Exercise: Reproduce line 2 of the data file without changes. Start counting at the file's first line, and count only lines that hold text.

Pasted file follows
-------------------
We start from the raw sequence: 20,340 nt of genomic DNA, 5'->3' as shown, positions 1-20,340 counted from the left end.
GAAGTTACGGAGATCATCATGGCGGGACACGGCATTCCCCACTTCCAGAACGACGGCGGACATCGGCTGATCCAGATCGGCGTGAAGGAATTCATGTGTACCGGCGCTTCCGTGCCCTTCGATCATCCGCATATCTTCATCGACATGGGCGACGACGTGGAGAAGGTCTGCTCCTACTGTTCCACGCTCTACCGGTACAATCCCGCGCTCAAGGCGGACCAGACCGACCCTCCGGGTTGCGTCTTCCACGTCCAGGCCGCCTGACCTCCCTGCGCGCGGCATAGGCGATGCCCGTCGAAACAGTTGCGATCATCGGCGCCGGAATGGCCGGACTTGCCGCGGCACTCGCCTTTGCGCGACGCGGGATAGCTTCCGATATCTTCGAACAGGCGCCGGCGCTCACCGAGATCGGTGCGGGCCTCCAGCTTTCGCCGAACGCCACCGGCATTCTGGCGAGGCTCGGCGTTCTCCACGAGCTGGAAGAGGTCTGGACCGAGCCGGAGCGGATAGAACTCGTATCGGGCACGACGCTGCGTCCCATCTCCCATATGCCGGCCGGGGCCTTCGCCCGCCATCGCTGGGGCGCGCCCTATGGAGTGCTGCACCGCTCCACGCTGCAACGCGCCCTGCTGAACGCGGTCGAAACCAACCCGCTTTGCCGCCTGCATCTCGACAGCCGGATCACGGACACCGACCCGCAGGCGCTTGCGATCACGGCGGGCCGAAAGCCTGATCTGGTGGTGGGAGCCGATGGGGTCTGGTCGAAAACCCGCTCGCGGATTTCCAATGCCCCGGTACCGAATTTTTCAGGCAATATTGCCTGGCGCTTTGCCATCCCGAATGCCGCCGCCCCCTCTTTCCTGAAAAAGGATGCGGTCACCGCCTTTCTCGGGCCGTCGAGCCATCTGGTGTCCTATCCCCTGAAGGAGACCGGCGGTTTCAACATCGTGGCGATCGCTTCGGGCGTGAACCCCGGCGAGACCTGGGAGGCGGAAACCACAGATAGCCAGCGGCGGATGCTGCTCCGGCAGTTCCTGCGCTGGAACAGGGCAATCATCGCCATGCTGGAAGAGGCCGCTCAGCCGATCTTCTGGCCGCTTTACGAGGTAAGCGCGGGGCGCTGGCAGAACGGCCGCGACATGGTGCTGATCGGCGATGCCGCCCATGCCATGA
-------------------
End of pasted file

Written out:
GAAGTTACGGAGATCATCATGGCGGGACACGGCATTCCCCACTTCCAGAACGACGGCGGACATCGGCTGATCCAGATCGGCGTGAAGGAATTCATGTGTACCGGCGCTTCCGTGCCCTTCGATCATCCGCATATCTTCATCGACATGGGCGACGACGTGGAGAAGGTCTGCTCCTACTGTTCCACGCTCTACCGGTACAATCCCGCGCTCAAGGCGGACCAGACCGACCCTCCGGGTTGCGTCTTCCACGTCCAGGCCGCCTGACCTCCCTGCGCGCGGCATAGGCGATGCCCGTCGAAACAGTTGCGATCATCGGCGCCGGAATGGCCGGACTTGCCGCGGCACTCGCCTTTGCGCGACGCGGGATAGCTTCCGATATCTTCGAACAGGCGCCGGCGCTCACCGAGATCGGTGCGGGCCTCCAGCTTTCGCCGAACGCCACCGGCATTCTGGCGAGGCTCGGCGTTCTCCACGAGCTGGAAGAGGTCTGGACCGAGCCGGAGCGGATAGAACTCGTATCGGGCACGACGCTGCGTCCCATCTCCCATATGCCGGCCGGGGCCTTCGCCCGCCATCGCTGGGGCGCGCCCTATGGAGTGCTGCACCGCTCCACGCTGCAACGCGCCCTGCTGAACGCGGTCGAAACCAACCCGCTTTGCCGCCTGCATCTCGACAGCCGGATCACGGACACCGACCCGCAGGCGCTTGCGATCACGGCGGGCCGAAAGCCTGATCTGGTGGTGGGAGCCGATGGGGTCTGGTCGAAAACCCGCTCGCGGATTTCCAATGCCCCGGTACCGAATTTTTCAGGCAATATTGCCTGGCGCTTTGCCATCCCGAATGCCGCCGCCCCCTCTTTCCTGAAAAAGGATGCGGTCACCGCCTTTCTCGGGCCGTCGAGCCATCTGGTGTCCTATCCCCTGAAGGAGACCGGCGGTTTCAACATCGTGGCGATCGCTTCGGGCGTGAACCCCGGCGAGACCTGGGAGGCGGAAACCACAGATAGCCAGCGGCGGATGCTGCTCCGGCAGTTCCTGCGCTGGAACAGGGCAATCATCGCCATGCTGGAAGAGGCCGCTCAGCCGATCTTCTGGCCGCTTTACGAGGTAAGCGCGGGGCGCTGGCAGAACGGCCGCGACATGGTGCTGATCGGCGATGCCGCCCATGCCATGA